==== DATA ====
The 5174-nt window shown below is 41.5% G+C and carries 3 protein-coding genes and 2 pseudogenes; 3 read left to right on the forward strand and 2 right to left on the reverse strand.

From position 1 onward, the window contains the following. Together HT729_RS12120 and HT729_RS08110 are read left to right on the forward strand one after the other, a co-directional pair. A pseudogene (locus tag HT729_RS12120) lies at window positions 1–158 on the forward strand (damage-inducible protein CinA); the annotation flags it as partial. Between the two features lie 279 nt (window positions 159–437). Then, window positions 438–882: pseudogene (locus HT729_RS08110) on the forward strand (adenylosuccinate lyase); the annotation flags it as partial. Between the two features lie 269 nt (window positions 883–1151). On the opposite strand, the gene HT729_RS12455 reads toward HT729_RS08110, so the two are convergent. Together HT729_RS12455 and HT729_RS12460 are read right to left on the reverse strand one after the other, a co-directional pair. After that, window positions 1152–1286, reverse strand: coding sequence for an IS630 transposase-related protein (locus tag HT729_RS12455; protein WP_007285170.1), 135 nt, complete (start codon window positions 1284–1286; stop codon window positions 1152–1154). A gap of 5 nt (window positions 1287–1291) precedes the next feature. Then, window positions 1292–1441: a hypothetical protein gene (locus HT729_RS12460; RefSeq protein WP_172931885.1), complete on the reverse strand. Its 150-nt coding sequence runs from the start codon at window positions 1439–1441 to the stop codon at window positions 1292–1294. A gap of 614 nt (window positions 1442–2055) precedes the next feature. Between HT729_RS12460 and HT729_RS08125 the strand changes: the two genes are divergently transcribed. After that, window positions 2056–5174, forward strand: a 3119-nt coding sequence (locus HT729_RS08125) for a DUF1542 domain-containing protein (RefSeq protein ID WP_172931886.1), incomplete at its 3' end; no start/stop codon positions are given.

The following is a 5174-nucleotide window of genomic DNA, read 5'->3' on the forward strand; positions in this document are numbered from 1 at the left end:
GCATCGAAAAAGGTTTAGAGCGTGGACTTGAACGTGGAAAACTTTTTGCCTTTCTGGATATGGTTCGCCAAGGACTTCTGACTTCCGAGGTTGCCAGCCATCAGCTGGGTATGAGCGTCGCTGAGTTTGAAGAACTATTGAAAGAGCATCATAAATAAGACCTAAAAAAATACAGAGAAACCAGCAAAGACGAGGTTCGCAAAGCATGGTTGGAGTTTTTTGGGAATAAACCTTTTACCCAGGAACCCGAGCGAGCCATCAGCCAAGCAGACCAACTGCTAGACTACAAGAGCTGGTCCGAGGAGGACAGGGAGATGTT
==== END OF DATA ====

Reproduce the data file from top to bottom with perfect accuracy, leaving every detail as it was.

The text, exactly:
The 5174-nt window shown below is 41.5% G+C and carries 3 protein-coding genes and 2 pseudogenes; 3 read left to right on the forward strand and 2 right to left on the reverse strand.

From position 1 onward, the window contains the following. Together HT729_RS12120 and HT729_RS08110 are read left to right on the forward strand one after the other, a co-directional pair. A pseudogene (locus tag HT729_RS12120) lies at window positions 1–158 on the forward strand (damage-inducible protein CinA); the annotation flags it as partial. Between the two features lie 279 nt (window positions 159–437). Then, window positions 438–882: pseudogene (locus HT729_RS08110) on the forward strand (adenylosuccinate lyase); the annotation flags it as partial. Between the two features lie 269 nt (window positions 883–1151). On the opposite strand, the gene HT729_RS12455 reads toward HT729_RS08110, so the two are convergent. Together HT729_RS12455 and HT729_RS12460 are read right to left on the reverse strand one after the other, a co-directional pair. After that, window positions 1152–1286, reverse strand: coding sequence for an IS630 transposase-related protein (locus tag HT729_RS12455; protein WP_007285170.1), 135 nt, complete (start codon window positions 1284–1286; stop codon window positions 1152–1154). A gap of 5 nt (window positions 1287–1291) precedes the next feature. Then, window positions 1292–1441: a hypothetical protein gene (locus HT729_RS12460; RefSeq protein WP_172931885.1), complete on the reverse strand. Its 150-nt coding sequence runs from the start codon at window positions 1439–1441 to the stop codon at window positions 1292–1294. A gap of 614 nt (window positions 1442–2055) precedes the next feature. Between HT729_RS12460 and HT729_RS08125 the strand changes: the two genes are divergently transcribed. After that, window positions 2056–5174, forward strand: a 3119-nt coding sequence (locus HT729_RS08125) for a DUF1542 domain-containing protein (RefSeq protein ID WP_172931886.1), incomplete at its 3' end; no start/stop codon positions are given.

The following is a 5174-nucleotide window of genomic DNA, read 5'->3' on the forward strand; positions in this document are numbered from 1 at the left end:
GCATCGAAAAAGGTTTAGAGCGTGGACTTGAACGTGGAAAACTTTTTGCCTTTCTGGATATGGTTCGCCAAGGACTTCTGACTTCCGAGGTTGCCAGCCATCAGCTGGGTATGAGCGTCGCTGAGTTTGAAGAACTATTGAAAGAGCATCATAAATAAGACCTAAAAAAATACAGAGAAACCAGCAAAGACGAGGTTCGCAAAGCATGGTTGGAGTTTTTTGGGAATAAACCTTTTACCCAGGAACCCGAGCGAGCCATCAGCCAAGCAGACCAACTGCTAGACTACAAGAGCTGGTCCGAGGAGGACAGGGAGATGTT